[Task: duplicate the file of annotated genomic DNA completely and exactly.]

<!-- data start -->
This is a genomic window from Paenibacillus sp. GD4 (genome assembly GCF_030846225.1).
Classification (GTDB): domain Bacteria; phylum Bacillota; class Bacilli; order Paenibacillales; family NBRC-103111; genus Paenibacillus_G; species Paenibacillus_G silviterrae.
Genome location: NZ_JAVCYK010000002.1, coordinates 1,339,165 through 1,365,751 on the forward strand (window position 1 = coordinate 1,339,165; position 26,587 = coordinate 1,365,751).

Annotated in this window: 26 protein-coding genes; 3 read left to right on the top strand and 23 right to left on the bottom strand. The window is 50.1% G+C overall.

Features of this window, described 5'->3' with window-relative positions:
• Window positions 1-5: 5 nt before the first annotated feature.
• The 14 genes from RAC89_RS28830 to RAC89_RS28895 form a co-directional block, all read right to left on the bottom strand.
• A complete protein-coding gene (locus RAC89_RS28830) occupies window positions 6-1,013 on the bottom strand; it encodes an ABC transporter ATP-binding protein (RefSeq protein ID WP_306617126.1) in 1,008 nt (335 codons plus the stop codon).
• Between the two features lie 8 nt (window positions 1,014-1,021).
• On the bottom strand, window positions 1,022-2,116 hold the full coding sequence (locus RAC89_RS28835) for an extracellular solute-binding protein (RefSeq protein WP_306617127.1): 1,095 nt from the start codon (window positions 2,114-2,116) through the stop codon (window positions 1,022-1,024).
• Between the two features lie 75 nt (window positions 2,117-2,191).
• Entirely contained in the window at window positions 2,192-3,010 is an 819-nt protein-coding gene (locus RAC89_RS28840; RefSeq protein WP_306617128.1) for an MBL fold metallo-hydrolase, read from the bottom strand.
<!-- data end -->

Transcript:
This is a genomic window from Paenibacillus sp. GD4 (genome assembly GCF_030846225.1).
Classification (GTDB): domain Bacteria; phylum Bacillota; class Bacilli; order Paenibacillales; family NBRC-103111; genus Paenibacillus_G; species Paenibacillus_G silviterrae.
Genome location: NZ_JAVCYK010000002.1, coordinates 1,339,165 through 1,365,751 on the forward strand (window position 1 = coordinate 1,339,165; position 26,587 = coordinate 1,365,751).

Annotated in this window: 26 protein-coding genes; 3 read left to right on the top strand and 23 right to left on the bottom strand. The window is 50.1% G+C overall.

Features of this window, described 5'->3' with window-relative positions:
• Window positions 1-5: 5 nt before the first annotated feature.
• The 14 genes from RAC89_RS28830 to RAC89_RS28895 form a co-directional block, all read right to left on the bottom strand.
• A complete protein-coding gene (locus RAC89_RS28830) occupies window positions 6-1,013 on the bottom strand; it encodes an ABC transporter ATP-binding protein (RefSeq protein ID WP_306617126.1) in 1,008 nt (335 codons plus the stop codon).
• Between the two features lie 8 nt (window positions 1,014-1,021).
• On the bottom strand, window positions 1,022-2,116 hold the full coding sequence (locus RAC89_RS28835) for an extracellular solute-binding protein (RefSeq protein WP_306617127.1): 1,095 nt from the start codon (window positions 2,114-2,116) through the stop codon (window positions 1,022-1,024).
• Between the two features lie 75 nt (window positions 2,117-2,191).
• Entirely contained in the window at window positions 2,192-3,010 is an 819-nt protein-coding gene (locus RAC89_RS28840; RefSeq protein WP_306617128.1) for an MBL fold metallo-hydrolase, read from the bottom strand.